How Do Solar Panels Work?

Yellow background with white solar panel icon

The U.S. is one of an ever-growing group of countries encouraging the use of solar power. As of 2014, over 480,000 solar panel systems have been put into use, providing enough energy to power roughly 2.4 million homes. But just how do those solar panels light up the nation?

Getting a Little Sun

Gleaming black on rooftops, solar panels need but to bask in the sunlight to create energy. Comprised of solar cells, layers of silicon-based semiconductor wafers bundled together like a sandwich, power is generated by capturing sunlight. Dubbed the “photovoltaic effect,” the creation of energy from this captured sunlight is an amazing process.

  • Sunlight shines on the solar cell.
  • Photons from sunlight are caught by the top part of the cell.
  • Photons carry light’s energy down through the cell.
  • Photons give up their energy to electrons in the lower layer.
  • Electrons jump to the upper layer of the cell, escaping into the circuit, and creating electrical current.
  • The solar panel combines the current generated from all the solar cells in its unit.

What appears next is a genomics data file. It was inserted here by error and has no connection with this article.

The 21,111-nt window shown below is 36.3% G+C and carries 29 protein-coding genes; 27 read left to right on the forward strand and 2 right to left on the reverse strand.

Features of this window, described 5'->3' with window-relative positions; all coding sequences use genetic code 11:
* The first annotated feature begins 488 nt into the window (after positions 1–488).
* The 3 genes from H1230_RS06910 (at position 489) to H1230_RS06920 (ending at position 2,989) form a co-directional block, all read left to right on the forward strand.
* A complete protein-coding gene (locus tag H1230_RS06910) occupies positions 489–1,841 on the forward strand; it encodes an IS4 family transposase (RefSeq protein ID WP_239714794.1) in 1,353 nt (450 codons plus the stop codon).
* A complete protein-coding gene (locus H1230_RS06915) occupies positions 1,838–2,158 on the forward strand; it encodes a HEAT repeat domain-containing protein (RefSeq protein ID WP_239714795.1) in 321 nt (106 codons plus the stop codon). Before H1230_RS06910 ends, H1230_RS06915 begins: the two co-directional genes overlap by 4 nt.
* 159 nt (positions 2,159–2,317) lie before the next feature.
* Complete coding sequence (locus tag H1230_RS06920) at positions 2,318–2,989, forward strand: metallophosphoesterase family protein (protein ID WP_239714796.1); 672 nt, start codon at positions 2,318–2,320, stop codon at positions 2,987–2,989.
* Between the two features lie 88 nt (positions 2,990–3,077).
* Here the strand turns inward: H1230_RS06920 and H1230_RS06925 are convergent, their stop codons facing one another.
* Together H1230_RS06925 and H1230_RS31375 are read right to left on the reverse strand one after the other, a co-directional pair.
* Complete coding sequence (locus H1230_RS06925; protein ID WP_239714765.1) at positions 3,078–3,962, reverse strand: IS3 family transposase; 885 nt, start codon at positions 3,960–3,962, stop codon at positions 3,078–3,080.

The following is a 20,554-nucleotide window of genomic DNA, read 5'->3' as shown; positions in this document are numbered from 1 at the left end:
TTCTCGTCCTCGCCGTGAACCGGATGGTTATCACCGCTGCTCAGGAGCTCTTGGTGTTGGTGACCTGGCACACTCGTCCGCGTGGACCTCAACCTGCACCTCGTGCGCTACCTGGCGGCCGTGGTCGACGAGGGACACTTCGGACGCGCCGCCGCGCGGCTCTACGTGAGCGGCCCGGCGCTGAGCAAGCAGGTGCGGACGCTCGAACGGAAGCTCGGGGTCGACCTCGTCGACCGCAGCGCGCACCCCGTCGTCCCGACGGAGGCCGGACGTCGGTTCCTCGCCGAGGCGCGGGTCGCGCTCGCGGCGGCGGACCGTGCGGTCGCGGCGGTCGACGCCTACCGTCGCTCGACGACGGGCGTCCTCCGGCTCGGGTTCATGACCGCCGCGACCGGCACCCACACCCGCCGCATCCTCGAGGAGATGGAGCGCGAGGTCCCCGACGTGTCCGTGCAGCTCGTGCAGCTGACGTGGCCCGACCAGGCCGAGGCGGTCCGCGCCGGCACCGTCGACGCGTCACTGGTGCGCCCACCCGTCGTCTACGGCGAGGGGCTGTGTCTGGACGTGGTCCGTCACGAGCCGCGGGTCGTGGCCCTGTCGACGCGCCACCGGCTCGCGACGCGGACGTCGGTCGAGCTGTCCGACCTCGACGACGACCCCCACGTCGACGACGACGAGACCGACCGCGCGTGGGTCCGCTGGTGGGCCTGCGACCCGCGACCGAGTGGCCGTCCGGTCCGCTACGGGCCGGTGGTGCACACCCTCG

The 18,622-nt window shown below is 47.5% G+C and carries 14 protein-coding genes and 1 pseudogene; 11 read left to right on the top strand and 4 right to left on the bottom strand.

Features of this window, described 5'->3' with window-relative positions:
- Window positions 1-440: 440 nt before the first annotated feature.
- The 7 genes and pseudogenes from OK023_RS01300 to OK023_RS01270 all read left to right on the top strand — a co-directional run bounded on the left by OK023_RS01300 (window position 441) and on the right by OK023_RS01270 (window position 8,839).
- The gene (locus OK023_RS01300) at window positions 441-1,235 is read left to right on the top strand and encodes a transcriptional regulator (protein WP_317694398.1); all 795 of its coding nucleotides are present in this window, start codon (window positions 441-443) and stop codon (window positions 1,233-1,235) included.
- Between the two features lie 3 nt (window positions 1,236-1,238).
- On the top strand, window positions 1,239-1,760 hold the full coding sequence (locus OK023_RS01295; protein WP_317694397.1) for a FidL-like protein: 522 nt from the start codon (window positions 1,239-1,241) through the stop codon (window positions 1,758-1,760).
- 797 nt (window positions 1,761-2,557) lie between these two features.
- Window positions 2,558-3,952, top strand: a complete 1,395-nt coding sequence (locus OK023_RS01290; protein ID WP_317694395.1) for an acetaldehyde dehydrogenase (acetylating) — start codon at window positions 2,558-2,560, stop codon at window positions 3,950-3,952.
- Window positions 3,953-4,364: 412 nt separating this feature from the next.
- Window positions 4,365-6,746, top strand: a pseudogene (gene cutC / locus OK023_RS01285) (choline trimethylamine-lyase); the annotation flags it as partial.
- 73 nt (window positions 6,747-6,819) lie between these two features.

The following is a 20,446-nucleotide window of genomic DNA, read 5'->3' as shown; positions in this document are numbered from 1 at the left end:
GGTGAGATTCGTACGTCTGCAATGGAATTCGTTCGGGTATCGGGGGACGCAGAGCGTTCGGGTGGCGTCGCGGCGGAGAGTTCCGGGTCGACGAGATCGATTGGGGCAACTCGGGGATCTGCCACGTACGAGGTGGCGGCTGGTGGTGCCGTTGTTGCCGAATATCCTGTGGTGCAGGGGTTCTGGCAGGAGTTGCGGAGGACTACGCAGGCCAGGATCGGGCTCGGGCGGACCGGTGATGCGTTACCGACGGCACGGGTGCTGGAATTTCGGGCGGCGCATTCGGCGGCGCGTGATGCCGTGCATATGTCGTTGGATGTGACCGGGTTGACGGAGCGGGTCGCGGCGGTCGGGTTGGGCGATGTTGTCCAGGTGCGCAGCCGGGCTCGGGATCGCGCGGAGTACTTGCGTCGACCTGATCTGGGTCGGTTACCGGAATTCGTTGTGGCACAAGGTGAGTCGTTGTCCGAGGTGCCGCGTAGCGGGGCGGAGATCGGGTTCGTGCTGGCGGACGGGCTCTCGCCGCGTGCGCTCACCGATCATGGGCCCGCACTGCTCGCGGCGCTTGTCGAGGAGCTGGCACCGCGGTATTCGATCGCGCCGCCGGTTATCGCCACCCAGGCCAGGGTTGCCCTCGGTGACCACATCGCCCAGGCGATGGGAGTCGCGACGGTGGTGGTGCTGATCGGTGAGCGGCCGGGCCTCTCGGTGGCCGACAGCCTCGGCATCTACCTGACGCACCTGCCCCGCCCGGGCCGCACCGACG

• This direct current (DC), is sent through an inverter, which transfers the current into alternating current (AC), the kind used by your appliances.
  • The electricity provided is integrated into your existing electric service, with your local utility provider supplying the needed backup you need on those days when the sun’s not so shiny or additional electricity is needed.

Don’t Get Burned by Misconceptions

Energy available from the sun is plentiful, however the typical solar cell is only about 15% efficient. That’s why to take advantage of this energy, solar panels are created extra big. The amount of power they can generate is directly linked to how much area you can cover with cells. A single cell generates 3-4.5 watts a power, a module 100-300, and several solar panels (made of 3-4 modules each) such as you would see on the typical home’s roof an absolute max of several kilowatts. Enough to meet the average home’s peak power needs… But don’t expect one of those mystical credits from the electric company anytime soon. Solar panels are intended for use WITH your existing electric service – not to replace it.

Ready to take more of your power needs into your own hands and drastically lower your carbon footprint? Solar panel prices have plummeted in recent years with advances in technology. Take advantage of the infinitely renewable, pollution-free energy of the sun. Better meet the electricity needs of your home with the addition of solar panels. Contact Mr. Electric® to learn more today.


For Further Reading:

5 Decorative Deck Lighting Options

It’s Time for an Electrical Safety Inspection 

Spring Cleaning: Light Globes